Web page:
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What is a Freemason?

Movies and books have lead people to believe many things about what Freemasonry is, what Freemasons are like, or what Freemasons do.  Before you start believing in all that Hollywood has to offer on the topic, allow us to start you onto the right path.  The Secret is that there's no Secret.  Freemasonry is dedicated to making good men better, from time immemorial.  Instead of telling you what we are not, let us tell you what a Freemason is and stands for.  Some of the material you see here, you will also see on the Grand Lodge of Masons in California website and is a common body of knowledge for all Freemasons.

Truth, Brotherly Love, Relief

These principals are central to what we do and how we endeavor to act. While there are many interpretations for every parable taught in almost any religion, central components are based on good morals. These good morals are a great plan for us to operate on and the real work done by this plan is to act on each of these:

  • Brotherly love. We value respect, freedom, kindness, tolerance, and our differences - religious, ethnic, cultural, social, generational, and educational - and strive for harmony in our individual lives, in our lodges, and in the global community.
  • Relief. We take responsibility for the well-being of our brothers, our families, and the community as a whole. We provide relief through philanthropy, community involvement, and delivery of excellent care.
  • Truth. We stay true to our personal code of conduct and ethics - honor, integrity, personal responsibility, and the continuous pursuit of knowledge.

The Fraternity of Freemasonry starts in the Blue Lodge.  The Blue Lodge consists of the first three degrees.  Freemasonry's foundations are taught in these degrees with the sincere hope that the candidate is able to discern not only the face-value meaning but also the deeper meaning of these lessons.  It may take a relatively short time to earn these degrees within a lodge, although we hope to spend the rest of our lives learning more about those lessons and how to apply them in everyday life.

Community Activities

  • Annual Essay Contest with local schools
  • Child ID and Fingerprinting
  • Raising a Reader

Apendant Bodies

Hollywood has done a great job of giving the Masons publicity.  In fact many people know that there are more than three degrees in Masonry.... This isn't really a true statement.  The third degree, titled "Master Mason", is the highest and most important degree in our craft.  That being said, once you have earned the third degree, you are able to join related organizations such as the Scottish Rite, the York Rite, Shriners, Sciots, or Eastern Star.  In some of these other Mason-related organizations you might achieve degrees up to 32 or 33.  These numbers may be higher, however, within Masonry, the third degree is the highest "rank".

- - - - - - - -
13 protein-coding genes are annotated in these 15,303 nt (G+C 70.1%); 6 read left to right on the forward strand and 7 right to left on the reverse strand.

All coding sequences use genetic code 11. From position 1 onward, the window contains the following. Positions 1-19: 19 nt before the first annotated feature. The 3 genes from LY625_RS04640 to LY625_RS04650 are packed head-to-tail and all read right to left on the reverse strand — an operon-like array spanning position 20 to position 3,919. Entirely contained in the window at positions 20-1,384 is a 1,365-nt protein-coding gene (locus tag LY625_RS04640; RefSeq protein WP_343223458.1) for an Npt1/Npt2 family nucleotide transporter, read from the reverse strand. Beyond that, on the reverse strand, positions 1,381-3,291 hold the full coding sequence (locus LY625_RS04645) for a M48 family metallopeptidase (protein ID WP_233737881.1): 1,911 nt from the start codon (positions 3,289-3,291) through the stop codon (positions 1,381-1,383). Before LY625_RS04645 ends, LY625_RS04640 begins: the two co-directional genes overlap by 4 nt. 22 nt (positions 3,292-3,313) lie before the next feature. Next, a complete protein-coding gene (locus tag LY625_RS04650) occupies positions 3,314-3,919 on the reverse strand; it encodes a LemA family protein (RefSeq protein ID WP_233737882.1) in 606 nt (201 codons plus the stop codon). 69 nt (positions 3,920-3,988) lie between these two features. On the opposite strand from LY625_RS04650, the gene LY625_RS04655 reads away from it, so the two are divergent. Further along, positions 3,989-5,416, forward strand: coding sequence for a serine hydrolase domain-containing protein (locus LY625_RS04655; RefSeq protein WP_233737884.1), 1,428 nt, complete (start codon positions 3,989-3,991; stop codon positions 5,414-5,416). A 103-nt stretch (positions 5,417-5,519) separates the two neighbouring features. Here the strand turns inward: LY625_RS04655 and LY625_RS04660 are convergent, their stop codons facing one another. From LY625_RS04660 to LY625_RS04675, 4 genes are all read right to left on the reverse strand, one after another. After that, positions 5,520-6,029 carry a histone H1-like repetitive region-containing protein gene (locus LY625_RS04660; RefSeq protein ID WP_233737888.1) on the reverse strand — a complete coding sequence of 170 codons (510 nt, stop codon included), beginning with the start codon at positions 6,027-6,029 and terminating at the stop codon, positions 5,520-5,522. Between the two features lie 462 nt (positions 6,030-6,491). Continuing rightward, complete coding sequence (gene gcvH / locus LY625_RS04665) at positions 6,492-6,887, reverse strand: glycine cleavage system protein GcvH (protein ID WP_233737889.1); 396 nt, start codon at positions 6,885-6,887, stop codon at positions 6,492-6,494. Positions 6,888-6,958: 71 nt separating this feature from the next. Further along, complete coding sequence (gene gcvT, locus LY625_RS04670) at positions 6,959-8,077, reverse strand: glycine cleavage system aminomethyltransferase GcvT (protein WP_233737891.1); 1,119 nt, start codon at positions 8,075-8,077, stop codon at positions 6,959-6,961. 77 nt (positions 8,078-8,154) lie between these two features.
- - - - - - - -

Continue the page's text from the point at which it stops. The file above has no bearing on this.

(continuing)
Now... for what a Freemason IS NOT...

  1. We are not a religion.  One of the requirements to become a Freemason is to believe in a higher being.  We do not specify what religion or walk of faith you have, only that you believe in a higher being.  In fact, within our fraternity, we have members from all walks of life and faiths.  One of the core tenants of Freemason teachings is that Freemasonry will not interfere with the duties you owe to God (God being a word to represent the higher being of your faith), your country, your neighbor, or yourself.
  2. We are not a Secret Society.  At least not in the sense that we hide ourselves from society.  Much like intellectual property or trade secrets that a company might have, we have secrets that we keep. 
  3. We are not an organization set on taking over the world.. in fact, as said by one of our members during an interview, we can barely decide what the menu should be for the next months stated meeting, much less try and create a plot to take over the world.
  4. We DO NOT invite people to join our fraternity.  If someone has invited you to join the Freemasons, they are either not a Mason, or they are not part of a real lodge.  We do not "shoulder-tap" the elite members of society or celebrities to be members.  Anyone who would like to be a Mason must ask to be a Mason on his own accord.
  5. We are not perfect.  No, really, we are human.  While we strive to become better people in every aspect of our lives, we make mistakes and it is our hope to learn from those mistakes.

 

If you are interested in joining Freemasonry, whether as a member of our lodge or of another lodge, please see our "How to become a Mason" page for more details.

 

Other References to Consider:

Wikipedia's information on Freemasonry

Freemasons for Dummies

California Freemasons Grand Lodge

Masonic Educational Site

 

 

 

 

   
   
   
CBS Sunday Morning aired a segment about Freemasonry presented by journalist Mo Rocca. This piece proved to be a fun, well balanced, and informative look at the fraternity. Among those interviewed were distinguished Masonic scholar and UCLA professor Margaret Jacob, as well as renowned Masonic author and editor of The Scottish Rite Journal, S. Brent Morris. Watch the video segment about Freemasonry via CBS Sunday Morning and view their accompanying piece, "9 things you didn't know about Freemasonry".
   
© San Jose Lodge no.10 Freemasons